2 Whose risk is it anyway?
Western society is increasingly preoccupied with concerns about risk, and it is argued that people in general are experiencing heightened levels of anxiety in response to rapid technological and social change. News stories in the media are filled with warnings and fairly frequent dire predictions for the future. This is particularly true when the potential consequences appear to be both catastrophic and difficult to predict, such as nuclear accidents, pandemics, global warming and so on. Intense pressure is exerted on politicians and others, particularly through the media, to prevent disasters and take the blame when they occur.
Risk has certainly become a central concept in mental health policies and practice, particularly since the implementation of community care in the early 1990s. Community care policies have been highlighted both by the media and by government as a failure, partly because they have failed to provide service users/survivors with the support they need in the community. However, they are also regarded as a failure because of the perception that they have led to an increased risk of violence by people experiencing mental health problems. The focus has been on homicide in particular. It is important to emphasise that this is a perception rather than a fact, because research evidence strongly suggests that there has not been an increase in homicides by people experiencing mental health problems. In this section you will critically examine the way risk has become a central concept in mental health policy. You will explore why this may have happened and the impact it has on the experiences of service users/survivors and on professional practice.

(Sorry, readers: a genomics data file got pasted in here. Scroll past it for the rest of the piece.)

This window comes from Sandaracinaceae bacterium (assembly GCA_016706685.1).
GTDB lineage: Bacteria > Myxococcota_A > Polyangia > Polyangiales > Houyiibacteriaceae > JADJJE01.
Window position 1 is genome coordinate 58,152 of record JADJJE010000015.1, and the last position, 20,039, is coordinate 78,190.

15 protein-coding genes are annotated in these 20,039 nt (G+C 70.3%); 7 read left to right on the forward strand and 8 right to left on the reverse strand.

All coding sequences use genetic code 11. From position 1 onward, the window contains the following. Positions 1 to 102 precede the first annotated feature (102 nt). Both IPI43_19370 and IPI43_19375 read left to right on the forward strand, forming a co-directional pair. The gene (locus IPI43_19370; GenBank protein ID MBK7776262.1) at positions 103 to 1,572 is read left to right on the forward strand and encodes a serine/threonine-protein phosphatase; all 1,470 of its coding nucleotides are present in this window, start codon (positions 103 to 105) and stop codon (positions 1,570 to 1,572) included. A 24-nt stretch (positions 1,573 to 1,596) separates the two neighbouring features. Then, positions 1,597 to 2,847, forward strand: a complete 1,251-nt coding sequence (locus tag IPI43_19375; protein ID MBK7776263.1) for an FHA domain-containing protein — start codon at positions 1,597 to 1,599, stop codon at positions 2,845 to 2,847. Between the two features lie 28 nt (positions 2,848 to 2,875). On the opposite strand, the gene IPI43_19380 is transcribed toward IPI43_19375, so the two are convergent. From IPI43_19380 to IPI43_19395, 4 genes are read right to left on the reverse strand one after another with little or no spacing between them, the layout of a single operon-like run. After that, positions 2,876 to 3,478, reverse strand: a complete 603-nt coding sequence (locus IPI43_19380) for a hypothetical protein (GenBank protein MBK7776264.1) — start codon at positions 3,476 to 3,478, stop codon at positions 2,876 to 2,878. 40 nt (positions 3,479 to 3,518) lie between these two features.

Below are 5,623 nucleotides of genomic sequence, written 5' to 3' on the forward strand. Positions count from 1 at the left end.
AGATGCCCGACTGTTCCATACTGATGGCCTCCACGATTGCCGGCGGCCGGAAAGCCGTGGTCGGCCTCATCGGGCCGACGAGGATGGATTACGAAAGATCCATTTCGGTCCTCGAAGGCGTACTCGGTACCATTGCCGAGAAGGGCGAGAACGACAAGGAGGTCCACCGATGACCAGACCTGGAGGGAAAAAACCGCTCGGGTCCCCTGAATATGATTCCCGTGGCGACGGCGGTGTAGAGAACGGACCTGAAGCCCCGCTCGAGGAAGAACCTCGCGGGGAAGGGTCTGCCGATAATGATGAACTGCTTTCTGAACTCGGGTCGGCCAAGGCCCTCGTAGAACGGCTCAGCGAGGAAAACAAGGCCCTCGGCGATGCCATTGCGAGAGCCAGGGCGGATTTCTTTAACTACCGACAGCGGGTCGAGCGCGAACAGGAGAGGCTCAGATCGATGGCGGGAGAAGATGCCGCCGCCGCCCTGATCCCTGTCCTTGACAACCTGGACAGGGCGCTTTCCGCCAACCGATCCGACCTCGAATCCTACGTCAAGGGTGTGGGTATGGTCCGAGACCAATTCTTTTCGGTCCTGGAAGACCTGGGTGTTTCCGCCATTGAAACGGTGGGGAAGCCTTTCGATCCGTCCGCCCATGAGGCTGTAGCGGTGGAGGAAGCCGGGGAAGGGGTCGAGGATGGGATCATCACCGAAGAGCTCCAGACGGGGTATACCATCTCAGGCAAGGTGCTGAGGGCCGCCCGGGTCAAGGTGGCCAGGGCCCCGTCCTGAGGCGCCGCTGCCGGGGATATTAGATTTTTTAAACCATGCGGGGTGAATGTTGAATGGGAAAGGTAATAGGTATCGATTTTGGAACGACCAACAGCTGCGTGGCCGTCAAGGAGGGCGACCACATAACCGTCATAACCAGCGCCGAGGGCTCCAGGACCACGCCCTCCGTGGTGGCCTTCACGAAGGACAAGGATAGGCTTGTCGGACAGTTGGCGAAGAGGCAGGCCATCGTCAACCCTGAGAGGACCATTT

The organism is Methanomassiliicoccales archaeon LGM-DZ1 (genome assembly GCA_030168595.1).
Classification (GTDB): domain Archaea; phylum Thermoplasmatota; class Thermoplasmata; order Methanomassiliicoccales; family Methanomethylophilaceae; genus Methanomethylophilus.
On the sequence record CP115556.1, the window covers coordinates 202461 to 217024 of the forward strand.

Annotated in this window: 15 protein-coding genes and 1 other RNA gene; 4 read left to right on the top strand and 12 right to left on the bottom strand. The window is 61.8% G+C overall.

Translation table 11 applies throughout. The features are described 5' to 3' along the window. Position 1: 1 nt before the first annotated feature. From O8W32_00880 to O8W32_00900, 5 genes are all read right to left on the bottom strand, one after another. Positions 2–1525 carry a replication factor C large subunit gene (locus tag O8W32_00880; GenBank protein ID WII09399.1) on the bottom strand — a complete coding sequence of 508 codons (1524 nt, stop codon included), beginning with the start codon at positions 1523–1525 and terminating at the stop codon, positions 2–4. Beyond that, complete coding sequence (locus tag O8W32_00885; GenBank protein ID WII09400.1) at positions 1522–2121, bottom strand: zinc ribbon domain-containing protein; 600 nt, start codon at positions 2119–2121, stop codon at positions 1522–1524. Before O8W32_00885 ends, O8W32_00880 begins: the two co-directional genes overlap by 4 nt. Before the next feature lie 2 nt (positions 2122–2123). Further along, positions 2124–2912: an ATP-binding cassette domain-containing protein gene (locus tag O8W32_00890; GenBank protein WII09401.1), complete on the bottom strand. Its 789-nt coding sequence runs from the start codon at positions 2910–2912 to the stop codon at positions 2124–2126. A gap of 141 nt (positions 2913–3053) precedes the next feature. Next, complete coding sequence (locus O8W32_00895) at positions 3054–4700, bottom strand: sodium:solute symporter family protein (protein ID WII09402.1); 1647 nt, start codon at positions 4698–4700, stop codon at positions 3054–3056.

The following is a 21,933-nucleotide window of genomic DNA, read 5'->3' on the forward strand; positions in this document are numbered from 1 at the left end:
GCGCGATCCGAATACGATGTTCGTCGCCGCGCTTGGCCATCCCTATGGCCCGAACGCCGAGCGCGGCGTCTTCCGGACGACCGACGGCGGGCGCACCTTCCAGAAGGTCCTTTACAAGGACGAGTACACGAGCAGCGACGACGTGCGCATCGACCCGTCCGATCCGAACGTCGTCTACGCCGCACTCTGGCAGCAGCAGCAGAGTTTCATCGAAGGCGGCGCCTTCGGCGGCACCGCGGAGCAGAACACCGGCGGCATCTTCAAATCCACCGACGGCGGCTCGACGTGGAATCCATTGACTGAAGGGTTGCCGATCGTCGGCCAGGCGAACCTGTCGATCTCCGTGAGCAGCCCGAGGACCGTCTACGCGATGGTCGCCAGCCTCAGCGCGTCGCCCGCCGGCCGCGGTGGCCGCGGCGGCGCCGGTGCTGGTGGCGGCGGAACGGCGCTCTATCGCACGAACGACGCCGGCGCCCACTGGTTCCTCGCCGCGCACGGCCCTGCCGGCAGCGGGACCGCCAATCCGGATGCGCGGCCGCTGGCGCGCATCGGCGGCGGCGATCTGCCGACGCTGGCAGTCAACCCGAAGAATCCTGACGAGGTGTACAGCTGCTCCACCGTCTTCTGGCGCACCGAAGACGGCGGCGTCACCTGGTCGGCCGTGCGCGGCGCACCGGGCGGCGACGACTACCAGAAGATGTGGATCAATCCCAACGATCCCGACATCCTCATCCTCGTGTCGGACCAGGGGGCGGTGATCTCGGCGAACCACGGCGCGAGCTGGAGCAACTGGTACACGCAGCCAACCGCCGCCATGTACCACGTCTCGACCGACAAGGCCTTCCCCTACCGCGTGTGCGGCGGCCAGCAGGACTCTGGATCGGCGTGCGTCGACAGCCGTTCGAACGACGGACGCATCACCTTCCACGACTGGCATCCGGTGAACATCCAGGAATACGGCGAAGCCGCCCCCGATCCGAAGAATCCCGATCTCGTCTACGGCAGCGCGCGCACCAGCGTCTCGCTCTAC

The next section addresses the way risk is defined, and highlights the fact that risk is a problematic concept. The extract then moves on to explore the concept of risk in mental health policies. It also looks at the impact of the new ‘culture of risk’ on both service users/survivors and mental health professionals.